When I transition pilots to our turbine helicopters, it’s a methodical process that starts with the aircraft’s flight manual, the FAR/AIM Manual and ultimately ends up with flight training. Each flight is discussed ahead of time, and each maneuver is critiqued at the end of the flight. The process is documented and everyone in the immediate chain-of-command signs the student’s evaluation.
It takes nearly a year to complete the in-house training process and the student’s training jacket ends up being pretty big. But this gives me a lot of time to spend with them to familiarize them with the mission, the airspace and with the aircraft. Only then will they be authorized to fly with other hand-picked pilots, and there will be significant restrictions to their PIC status. They won’t be allowed to fly at night, they’ll have altitude and area restrictions, they’ll be restricted to VFR conditions and I’ll fly with them every 100 hours as a progress check.
After acquiring several hundred hours, they’ll hook up with me again for nighttime training and we’ll start the same process all over again. Ultimately they’ll be trained to fly with night vision goggles, but not initially. Our pilots must be TFOs before they can be pilots, so they’ll already be familiar with NVGs. But we feel that there’s some value in them learning how the world looks at night, unaided. Ultimately, a pilot can expect to acquire anywhere from 600 to 800 hours before they’re off restrictions and authorized to fly during the day and night.
When you fly the same aircraft 6 hours a day or night for 17 years, you get pretty familiar with them. I always enjoyed pointing out some of the unique things about our aircraft to new pilots – things that can’t be found in the books. For example, if the position lights on the tail boom are burning out more frequently, it’s a pretty good indication that the tail rotor is out of balance. In two of our older aircraft, we also noticed a slight buzz on the fuel gauge’s needle. Scientific? No. Covered in the maintenance manual? Definitely not. But both indications are almost always present before we notice a buzz in the pedals.
We recently started replacing all of our aircraft with new aircraft from a different manufacturer, and transition training has taken on a whole new meaning. The department spared no expense when it came to training and all of our pilots attended factory transition training. The training was excellent, but every pilot said the same thing, “This helicopter feels a lot different.” Gone are the fuel gauges and the light bulbs on the tail boom – replaced by a digital multi-function display and LEDs for position lights. There aren’t any needles to vibrate or light bulb filaments to burn out, so I think it’s safe to say we’ll have to find new idiosyncrasies for these aircraft. And I hate to admit it but it took me about a minute to find the outside air temperature gauge the other day – and I’m supposed to be transitioning all of our pilots into these aircraft!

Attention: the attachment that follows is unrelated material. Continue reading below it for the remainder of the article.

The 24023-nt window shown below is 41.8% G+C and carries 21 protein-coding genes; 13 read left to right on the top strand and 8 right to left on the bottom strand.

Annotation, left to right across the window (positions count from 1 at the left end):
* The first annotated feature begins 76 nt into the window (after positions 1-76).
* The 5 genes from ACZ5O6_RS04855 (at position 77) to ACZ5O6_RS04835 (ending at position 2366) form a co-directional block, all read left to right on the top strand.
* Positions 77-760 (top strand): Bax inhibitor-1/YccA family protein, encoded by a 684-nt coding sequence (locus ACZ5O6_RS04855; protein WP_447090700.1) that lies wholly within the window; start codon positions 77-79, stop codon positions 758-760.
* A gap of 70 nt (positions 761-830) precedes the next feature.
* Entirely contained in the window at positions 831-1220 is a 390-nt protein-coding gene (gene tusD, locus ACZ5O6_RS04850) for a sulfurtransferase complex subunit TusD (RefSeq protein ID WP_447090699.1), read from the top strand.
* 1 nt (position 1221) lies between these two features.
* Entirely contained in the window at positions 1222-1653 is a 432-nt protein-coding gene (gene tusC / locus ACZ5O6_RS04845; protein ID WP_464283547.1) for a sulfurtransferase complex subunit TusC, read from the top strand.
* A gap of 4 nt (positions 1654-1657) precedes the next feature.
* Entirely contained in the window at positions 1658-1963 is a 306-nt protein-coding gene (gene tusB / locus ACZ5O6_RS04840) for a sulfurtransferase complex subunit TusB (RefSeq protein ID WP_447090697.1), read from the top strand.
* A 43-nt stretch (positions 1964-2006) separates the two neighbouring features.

While transitioning one of our pilots into a new ASTAR, we almost encountered dynamic rollover while landing. He had just touched down after a two hour flight and due to our low fuel state, a forward CG and the fact that the toes of an ASTAR’s skids are about 2 feet behind the pilot, not 2 feet in front of the pilot as we’re used to, the aircraft started pitching forward around the axis of the toes of the skids. (He was still holding some collective.)
The aircraft pitched so far forward that the main rotor got to within about 4 feet of the ground. It caught me totally off guard and I yanked back on the cyclic so hard that I thought I was going to chop off our tail boom. Better that than rolling over, I thought. Fortunately, I was able to pull enough collective to pad the rocking motion and there was no damage, except to our egos. He later said he just didn’t realize what was happening because he wasn’t familiar with the aircraft. I had always preached to my students, “Don’t stop flying the aircraft until the rotor has stopped.” Well now I preach to myself, “Don’t stop instructing until the rotor has stopped.” Two of our people were on the ramp watching the incident unfold, but they never budged. When it was all over, I asked them why they didn’t run and they said, “We’ve never seen a helicopter crash before and we were just mesmerized.”
Transition training applies not only to new pilots, but also to pilots with thousands of hours. Don’t get complacent. Don’t ever think it can’t happen to you. In aviation it’s often a series of very small things that come together at the most inopportune time to cause you a problem.